## Problem 571

A place to air possible concerns or difficulties in understanding ProjectEuler problems. This forum is not meant to publish solutions. This forum is NOT meant to discuss solution methods or giving hints how a problem can be solved.
Forum rules
As your posts will be visible to the general public you
are requested to be thoughtful in not posting anything
that might explicitly give away how to solve a particular problem.

This forum is NOT meant to discuss solution methods for a problem.

In particular don't post any code fragments or results.

Don't start begging others to give partial answers to problems

Don't ask for hints how to solve a problem

Don't start a new topic for a problem if there already exists one

Don't post any spoilers
Oliver1978
Posts: 166
Joined: Sat Nov 22, 2014 9:13 pm
Location: Erfurt, Germany

### Problem 571

I've read and re-read the description of no. 571 again and again. Also I've made up a little programme which helped me find the smallest n-super-pandigital numbers for 2 <= n <= 10. I also get the results proposed in the description, but the sum of them [2..10] is something completely different. In my case the sum ends with ...621.

For n = 7 I get 16...3 as smallest number, as an example.

Could anyone verify, and possibly contact me through PM? (To those who've already solved this problem!)
49.157.5694.1125

DJohn
Posts: 57
Joined: Sat Oct 11, 2008 11:24 am

### Re: Problem 571

You're adding the smallest super-pandigital number for each base from 2 to 10 (or 12). That's not what the question is asking for. In each base, there are many super-pandigital numbers (I suspect infinitely many). You want the smallest ten, all in the same base (10 for the example, 12 for the problem).

Oliver1978
Posts: 166
Joined: Sat Nov 22, 2014 9:13 pm
Location: Erfurt, Germany

### Re: Problem 571

So it's the sum of the ten smallest pandigital numbers in base n, and those numbers have to be pandigital in all bases < n as well.
49.157.5694.1125

Oliver1978
Posts: 166
Joined: Sat Nov 22, 2014 9:13 pm
Location: Erfurt, Germany

### Re: Problem 571

Thanks @DJohn for pointing this out. Solved it
49.157.5694.1125

ignat_s
Posts: 8
Joined: Sun Jul 01, 2012 12:16 am

### Re: Problem 571

Another sloppily stated problem. Where is the high standard of clarity, the Project Euler problems used to have?

It should be mentioned that zeros in the highest position do not count.

Also that you need the result in base 10. It is highly non-obvious, given that you are talking about base n all around.

hk
Posts: 10697
Joined: Sun Mar 26, 2006 9:34 am
Location: Haren, Netherlands

### Re: Problem 571

As far as I know leading zeroes are not allowed on Project Euler since the beginning.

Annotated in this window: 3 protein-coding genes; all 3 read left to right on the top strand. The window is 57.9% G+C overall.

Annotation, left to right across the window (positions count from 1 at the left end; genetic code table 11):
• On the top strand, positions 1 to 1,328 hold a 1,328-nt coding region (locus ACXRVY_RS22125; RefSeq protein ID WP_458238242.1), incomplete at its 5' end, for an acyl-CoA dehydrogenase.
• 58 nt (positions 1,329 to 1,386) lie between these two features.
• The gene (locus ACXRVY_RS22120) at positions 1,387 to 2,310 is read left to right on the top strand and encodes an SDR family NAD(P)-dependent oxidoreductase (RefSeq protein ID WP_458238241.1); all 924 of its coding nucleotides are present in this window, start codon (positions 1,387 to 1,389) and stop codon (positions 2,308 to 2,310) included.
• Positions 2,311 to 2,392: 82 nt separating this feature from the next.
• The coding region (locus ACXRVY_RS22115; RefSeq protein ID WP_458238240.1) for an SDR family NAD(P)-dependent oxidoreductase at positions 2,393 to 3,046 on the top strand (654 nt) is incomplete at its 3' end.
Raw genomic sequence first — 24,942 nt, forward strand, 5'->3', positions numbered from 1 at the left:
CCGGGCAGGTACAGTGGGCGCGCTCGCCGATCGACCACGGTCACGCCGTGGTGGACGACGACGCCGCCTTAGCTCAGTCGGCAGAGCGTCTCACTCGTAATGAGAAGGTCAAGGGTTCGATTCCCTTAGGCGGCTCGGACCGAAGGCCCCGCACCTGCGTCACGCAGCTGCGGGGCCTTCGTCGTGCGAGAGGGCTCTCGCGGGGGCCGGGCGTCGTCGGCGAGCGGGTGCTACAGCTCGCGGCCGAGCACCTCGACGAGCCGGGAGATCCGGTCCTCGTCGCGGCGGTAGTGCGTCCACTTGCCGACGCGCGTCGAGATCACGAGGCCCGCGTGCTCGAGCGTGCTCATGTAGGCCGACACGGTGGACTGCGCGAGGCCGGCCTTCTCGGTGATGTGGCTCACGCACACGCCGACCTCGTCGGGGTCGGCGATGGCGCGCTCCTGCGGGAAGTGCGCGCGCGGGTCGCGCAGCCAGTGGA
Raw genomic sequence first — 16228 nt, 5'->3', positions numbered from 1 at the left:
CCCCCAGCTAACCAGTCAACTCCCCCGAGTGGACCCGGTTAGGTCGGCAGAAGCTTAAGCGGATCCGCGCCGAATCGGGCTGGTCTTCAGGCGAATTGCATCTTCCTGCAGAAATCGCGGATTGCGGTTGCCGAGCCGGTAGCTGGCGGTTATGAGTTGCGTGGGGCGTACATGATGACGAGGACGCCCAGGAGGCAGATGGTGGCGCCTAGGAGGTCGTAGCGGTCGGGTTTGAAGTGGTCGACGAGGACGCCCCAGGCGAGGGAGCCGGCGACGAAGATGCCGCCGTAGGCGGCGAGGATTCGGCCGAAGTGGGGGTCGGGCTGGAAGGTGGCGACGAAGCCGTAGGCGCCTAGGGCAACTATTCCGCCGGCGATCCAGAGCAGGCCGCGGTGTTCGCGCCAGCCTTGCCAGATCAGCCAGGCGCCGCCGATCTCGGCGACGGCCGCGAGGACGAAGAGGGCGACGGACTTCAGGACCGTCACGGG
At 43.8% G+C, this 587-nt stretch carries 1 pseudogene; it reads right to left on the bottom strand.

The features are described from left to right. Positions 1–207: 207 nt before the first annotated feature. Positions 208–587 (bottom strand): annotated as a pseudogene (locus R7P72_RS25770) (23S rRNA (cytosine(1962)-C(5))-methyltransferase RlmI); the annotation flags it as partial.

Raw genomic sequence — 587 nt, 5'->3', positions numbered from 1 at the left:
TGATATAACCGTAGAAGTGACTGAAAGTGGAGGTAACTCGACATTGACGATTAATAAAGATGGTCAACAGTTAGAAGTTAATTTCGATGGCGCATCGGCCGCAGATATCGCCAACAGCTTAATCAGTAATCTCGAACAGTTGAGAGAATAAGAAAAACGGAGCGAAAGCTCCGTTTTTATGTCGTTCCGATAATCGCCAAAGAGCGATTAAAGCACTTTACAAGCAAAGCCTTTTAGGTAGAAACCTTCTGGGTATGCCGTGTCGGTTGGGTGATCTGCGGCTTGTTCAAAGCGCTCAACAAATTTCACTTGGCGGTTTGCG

In case of doubt, from "The sum of the 10 smallest 10-super-pandigital numbers is 20319792309." you can deduce that the answer should be given in base 10. (just try the computed answer and you will see).
So I think the high standard of clarity is still present.
Don't think that if we changed one wording all your criticism is justified.

ignat_s
Posts: 8
Joined: Sun Jul 01, 2012 12:16 am

### Re: Problem 571

Ok, sorry.

dawghaus4
Posts: 54
Joined: Fri Nov 29, 2013 2:22 am

### Re: Problem 571

hk wrote:As far as I know leading zeroes are not allowed on Project Euler since the beginning.
In case of doubt, from "The sum of the 10 smallest 10-super-pandigital numbers is 20319792309." you can deduce that the answer should be given in base 10. (just try the computed answer and you will see).
So I think the high standard of clarity is still present.
Don't think that if we changed one wording all your criticism is justified.
I don't recall ever having a problem with wether or not leading zeros should be considered; normal usage seems to prevail. I do not know how many times leading zeros have occurred, but problem 358 is an example of one such problem. Here is a quote from the problem: "Note that for cyclic numbers, leading zeros are important."

Thanks for all the time and effort y'all give to Project Euler; it is great fun for a 70-year old, who wanted to learn C++.

hk
Posts: 10697
Joined: Sun Mar 26, 2006 9:34 am
Location: Haren, Netherlands

### Re: Problem 571

Thanks for the nice words.
Actually, I should have written:
"Leading zeroes are not allowed, unless stated otherwise."

Ellenion
Posts: 16
Joined: Fri Jul 14, 2017 10:09 pm

### Problem 571

A n-super-pandigital number is a number that is simultaneously pandigital in all bases from 2 to n inclusively. However, I don't know if a number can be a pandigital in base i if it has a leading zero.
Can a number in base i have a leading zero?

EDIT: I'm thinking that leading zeroes aren't allowed. Am I right?

hk